TWO Russian warships armed with cruise missiles set sail for the Syrian coast today as the EU warned the conflict could slide into “open war”.
Turkey demanded backing from Nato allies after Russian bombs killed 33 of its soldiers – but Moscow hit back with a chilling threat that any new advance will “end badly”.
Amid mounting tensions today, Russia’s defence ministry blamed Turkey for the deaths of its troops in Idlib.
It said the Turkish military had failed to notify Russian counterparts it had soldiers in the area that Syrian forces were shelling.
A spokesman claimed Turkish forces “shouldn’t have been there” according to the information they provided, RIA news agency reports.
The ministry also denied there were any air strikes yesterday, adding it did everything it could to help including making sure Syrian troops stopped artillery fire so Turkey could evacuate its dead and injured.
Some 33 soldiers were killed and 32 hurt on Turkey’s worst day since it began its intervention in 2016. The death toll now stands at 54 in February alone.
Turkish rebels retaliated by firing at “every known Syrian target” today and claimed they killed 16 regime soldiers.
President Erdogan has sent thousands of troops and heavy military hardware into Syria to support rebel fighters who are battling the Moscow-backed Assad regime.
He has vowed Turkey will launch a full-scale offensive to repel Syrian forces unless they pull back from Turkish observation posts in the region.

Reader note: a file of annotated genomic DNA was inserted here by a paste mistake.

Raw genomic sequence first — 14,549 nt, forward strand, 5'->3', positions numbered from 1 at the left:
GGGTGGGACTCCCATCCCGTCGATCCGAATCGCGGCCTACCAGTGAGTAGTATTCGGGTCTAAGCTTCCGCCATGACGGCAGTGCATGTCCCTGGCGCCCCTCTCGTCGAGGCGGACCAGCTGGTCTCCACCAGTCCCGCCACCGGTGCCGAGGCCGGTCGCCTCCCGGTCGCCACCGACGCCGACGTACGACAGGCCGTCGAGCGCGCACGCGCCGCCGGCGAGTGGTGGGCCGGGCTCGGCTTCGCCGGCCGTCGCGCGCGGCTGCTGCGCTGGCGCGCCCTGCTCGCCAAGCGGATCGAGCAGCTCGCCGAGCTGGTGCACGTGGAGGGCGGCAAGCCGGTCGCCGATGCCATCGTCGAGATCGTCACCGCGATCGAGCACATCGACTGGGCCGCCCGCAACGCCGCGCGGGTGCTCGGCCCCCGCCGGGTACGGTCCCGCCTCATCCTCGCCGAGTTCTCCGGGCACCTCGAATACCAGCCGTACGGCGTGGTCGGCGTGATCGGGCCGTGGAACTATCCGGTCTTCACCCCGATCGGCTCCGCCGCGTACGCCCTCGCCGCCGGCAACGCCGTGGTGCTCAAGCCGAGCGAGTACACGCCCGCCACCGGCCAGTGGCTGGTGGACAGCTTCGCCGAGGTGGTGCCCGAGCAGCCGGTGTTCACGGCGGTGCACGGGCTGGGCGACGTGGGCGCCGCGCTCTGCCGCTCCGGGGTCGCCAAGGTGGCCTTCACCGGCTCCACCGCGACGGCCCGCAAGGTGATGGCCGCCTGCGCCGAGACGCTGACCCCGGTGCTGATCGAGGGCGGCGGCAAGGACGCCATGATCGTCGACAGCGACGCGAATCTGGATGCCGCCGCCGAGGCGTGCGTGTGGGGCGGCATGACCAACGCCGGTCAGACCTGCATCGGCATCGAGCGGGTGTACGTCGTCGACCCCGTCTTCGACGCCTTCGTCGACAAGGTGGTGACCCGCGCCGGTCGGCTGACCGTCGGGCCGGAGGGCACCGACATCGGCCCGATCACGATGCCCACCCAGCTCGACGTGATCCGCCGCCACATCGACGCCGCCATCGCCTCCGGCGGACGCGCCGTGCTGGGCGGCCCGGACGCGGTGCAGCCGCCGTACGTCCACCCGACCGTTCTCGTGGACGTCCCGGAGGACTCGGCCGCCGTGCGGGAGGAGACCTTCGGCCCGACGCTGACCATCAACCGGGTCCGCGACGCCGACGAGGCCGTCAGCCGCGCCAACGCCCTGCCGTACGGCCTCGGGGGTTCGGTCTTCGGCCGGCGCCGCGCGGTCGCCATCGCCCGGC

Senior MP Vladimir Dzhabarov, who sits on the Russian parliament’s international affairs committee, warned any such full-scale operation in Idlib would “end badly” for Ankara.
It came as the Black Sea fleet sent the frigates Admiral Makarov and Admiral Grigorovich – each armed with Kalibr cruise missiles – to the eastern Mediterranean. A third warship is already there.
Nato chief Jens Stoltenberg called on Russia and Syria to halt “indiscriminate air strikes” and “stop their offensive”.
He said after an emergency summit today: “This dangerous situation must be de-escalated and we urge an immediate return to the 2018 ceasefire to avoid the worsening of the horrendous humanitarian situation in the region.”
EU foreign policy chief Josep Borrell tweeted: “There is a risk of sliding into a major open international military confrontation.
“It is also causing unbearable humanitarian suffering and putting civilians in danger.”
Presidents Erdogan and Putin spoke by phone today and agreed on the need for “additional measures” to normalise the situation, the Kremlin said.
Civilians have also been killed by Assad’s forces pounding villages and camps, prompting fears of a “massacre”.
Almost one million civilians have been displaced by the latest fierce battles in northern Syria.
Turkey, which has already taken in 3.6million refugees from the nine-year civil war, says it will not be able to cope with a further influx.
Last night in the wake of the troop deaths, officials said they will no longer stop refugees from trying to reach Europe – overturning a deal with the EU four years ago.
Hours later hundreds of men women and children began marching to the borders with Bulgaria and Greece.